Shovel Ready 

Community organizations submit wish lists for federal economic stimulus funds.

As President Barack Obama was campaigning last week for public support of his $825 billion stimulus package, Memphis-based community groups were planning what they'd like to do with some of that money if approved by Congress.

The stimulus package would provide both tax cuts and funding for "shovel-ready" infrastructure projects across the country. The projects should create thousands of new jobs, both temporary construction positions and long-term jobs at the newly built facilities.

City leaders have asked entities such as the Center City Commission, Memphis Bioworks, and multiple community development corporations (CDCs) to submit their wish lists for possible stimulus projects. Those lists were due last Friday, and if Obama's plan is approved, the mayor's office will determine which projects will be given priority.

"We've identified a long list of projects that we think would create jobs and start quickly," said Steve Bares, executive director of Memphis Bioworks Foundation, a nonprofit group attempting to expand bioscience research in Memphis. "I'm building a research park, and not only does that create construction jobs, but it attracts talent, researchers, and investment."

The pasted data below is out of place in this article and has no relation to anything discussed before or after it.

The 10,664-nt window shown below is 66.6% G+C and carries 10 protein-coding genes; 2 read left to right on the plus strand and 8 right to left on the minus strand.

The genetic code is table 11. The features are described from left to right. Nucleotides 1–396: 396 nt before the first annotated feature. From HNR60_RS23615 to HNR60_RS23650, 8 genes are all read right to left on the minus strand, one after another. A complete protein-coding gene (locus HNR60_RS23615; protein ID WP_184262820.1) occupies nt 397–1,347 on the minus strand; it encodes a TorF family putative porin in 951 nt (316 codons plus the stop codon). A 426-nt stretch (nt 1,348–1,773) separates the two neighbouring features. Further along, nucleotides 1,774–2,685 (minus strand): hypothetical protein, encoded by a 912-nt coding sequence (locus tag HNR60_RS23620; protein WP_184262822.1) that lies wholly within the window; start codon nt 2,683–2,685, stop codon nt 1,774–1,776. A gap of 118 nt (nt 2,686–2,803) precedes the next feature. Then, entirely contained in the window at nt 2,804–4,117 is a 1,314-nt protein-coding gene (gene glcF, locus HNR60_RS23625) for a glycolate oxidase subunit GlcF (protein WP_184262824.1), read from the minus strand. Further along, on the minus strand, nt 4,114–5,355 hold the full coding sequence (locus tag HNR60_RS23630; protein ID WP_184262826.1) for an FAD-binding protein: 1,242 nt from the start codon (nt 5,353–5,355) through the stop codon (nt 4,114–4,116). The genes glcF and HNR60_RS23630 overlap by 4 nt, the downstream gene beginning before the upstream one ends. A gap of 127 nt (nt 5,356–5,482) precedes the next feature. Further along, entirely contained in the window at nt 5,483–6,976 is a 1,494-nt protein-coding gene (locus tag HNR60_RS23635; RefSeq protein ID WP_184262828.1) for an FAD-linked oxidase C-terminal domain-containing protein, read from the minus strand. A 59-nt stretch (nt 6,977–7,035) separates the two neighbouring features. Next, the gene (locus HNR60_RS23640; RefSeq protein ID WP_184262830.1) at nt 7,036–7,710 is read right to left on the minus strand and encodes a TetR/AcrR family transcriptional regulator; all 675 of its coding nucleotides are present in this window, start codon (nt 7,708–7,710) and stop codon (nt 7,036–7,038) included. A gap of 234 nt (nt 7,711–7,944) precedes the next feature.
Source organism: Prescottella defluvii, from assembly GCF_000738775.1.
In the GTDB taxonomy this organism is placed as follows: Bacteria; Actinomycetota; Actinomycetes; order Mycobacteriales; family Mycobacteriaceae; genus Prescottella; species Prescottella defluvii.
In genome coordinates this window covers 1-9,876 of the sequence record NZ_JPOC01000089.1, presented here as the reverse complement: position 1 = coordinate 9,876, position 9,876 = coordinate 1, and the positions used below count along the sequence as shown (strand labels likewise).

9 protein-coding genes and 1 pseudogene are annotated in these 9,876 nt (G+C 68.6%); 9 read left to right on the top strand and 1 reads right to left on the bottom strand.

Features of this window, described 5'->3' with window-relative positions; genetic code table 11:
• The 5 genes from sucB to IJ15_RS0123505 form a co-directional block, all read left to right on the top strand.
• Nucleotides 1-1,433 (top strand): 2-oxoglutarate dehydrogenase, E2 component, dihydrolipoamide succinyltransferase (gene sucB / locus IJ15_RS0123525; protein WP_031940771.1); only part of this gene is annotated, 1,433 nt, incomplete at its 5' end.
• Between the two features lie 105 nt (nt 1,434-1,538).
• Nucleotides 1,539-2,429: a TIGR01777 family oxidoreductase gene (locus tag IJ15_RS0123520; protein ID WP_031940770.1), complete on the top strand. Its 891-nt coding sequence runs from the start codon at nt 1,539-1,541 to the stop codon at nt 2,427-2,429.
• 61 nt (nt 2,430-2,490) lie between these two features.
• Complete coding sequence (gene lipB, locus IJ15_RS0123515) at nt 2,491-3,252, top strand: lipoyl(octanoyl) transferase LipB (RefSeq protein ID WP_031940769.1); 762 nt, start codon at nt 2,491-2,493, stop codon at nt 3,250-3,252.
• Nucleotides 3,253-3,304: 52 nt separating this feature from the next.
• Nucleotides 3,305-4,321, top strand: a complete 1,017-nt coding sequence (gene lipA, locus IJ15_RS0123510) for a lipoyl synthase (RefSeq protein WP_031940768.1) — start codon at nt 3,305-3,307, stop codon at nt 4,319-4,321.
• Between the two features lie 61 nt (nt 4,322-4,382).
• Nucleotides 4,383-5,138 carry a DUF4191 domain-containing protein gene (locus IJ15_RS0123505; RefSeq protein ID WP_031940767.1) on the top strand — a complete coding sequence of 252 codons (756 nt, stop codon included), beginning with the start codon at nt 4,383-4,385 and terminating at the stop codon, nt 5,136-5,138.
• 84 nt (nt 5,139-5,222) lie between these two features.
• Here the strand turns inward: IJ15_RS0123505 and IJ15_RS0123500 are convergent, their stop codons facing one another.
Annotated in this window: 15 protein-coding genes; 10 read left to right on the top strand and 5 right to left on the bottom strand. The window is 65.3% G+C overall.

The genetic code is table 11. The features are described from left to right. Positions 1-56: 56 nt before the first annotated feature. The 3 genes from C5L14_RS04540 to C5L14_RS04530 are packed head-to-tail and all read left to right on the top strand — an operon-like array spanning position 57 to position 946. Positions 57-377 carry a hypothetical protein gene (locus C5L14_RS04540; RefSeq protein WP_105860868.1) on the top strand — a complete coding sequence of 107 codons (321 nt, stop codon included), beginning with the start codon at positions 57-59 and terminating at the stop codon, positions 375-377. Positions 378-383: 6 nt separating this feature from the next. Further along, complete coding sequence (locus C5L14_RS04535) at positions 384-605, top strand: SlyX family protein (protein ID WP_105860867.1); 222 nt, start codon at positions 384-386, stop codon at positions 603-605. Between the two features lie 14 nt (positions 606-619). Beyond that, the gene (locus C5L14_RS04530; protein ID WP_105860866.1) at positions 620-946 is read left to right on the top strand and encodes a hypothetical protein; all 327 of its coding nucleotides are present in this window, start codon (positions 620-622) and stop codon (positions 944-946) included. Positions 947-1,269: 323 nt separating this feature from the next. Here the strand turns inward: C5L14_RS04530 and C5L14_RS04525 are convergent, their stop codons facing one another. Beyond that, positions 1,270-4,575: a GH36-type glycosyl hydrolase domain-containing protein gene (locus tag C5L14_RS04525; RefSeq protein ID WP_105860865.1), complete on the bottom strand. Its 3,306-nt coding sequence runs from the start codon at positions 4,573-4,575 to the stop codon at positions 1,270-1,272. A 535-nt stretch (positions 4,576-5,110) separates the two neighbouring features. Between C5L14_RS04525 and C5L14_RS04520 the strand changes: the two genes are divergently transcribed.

The $450 million research park has been in the pipeline for several years, but Bares hopes stimulus funds could supplement the group's private donations.

Emily Trenholm, executive director of the Community Development Council of Greater Memphis, collected project proposals from various local CDCs.

"We have a CDC in the Beltline area that submitted a proposal to make homes in that area more energy-efficient," Trenholm said. "And a CDC in Binghamton would like to use the money to purchase right-of-way along Sam Cooper Boulevard."

Other projects on Trenholm's list include a new day-care center in South Memphis and a new Habitat for Humanity subdivision in Southeast Memphis.

The Center City Commission is pushing for funds to create the Wolf River Greenway along the Wolf River harbor from the Pyramid to Levy Road.

Midtown Development Corporation president Sam Goff would like to see some stimulus funds used to improve Midtown streetscapes along Madison and Cooper. The group would also like to install benches in Belvedere Triangle Park near Madison and Belvedere, remove and regrade the "I-40/I-240 Mound" in the Crosstown neighborhood, and improve accessibility along Lick Creek Greenway, an overgrown path linking Overton Square to Overton Park.

"We want to make Midtown more livable and encourage more people to get out and bike and walk and be more green," Goff said. "These are all projects we've been planning for the future, but if we could get some of this stimulus package money and get the projects done now, that would be a marvelous thing."


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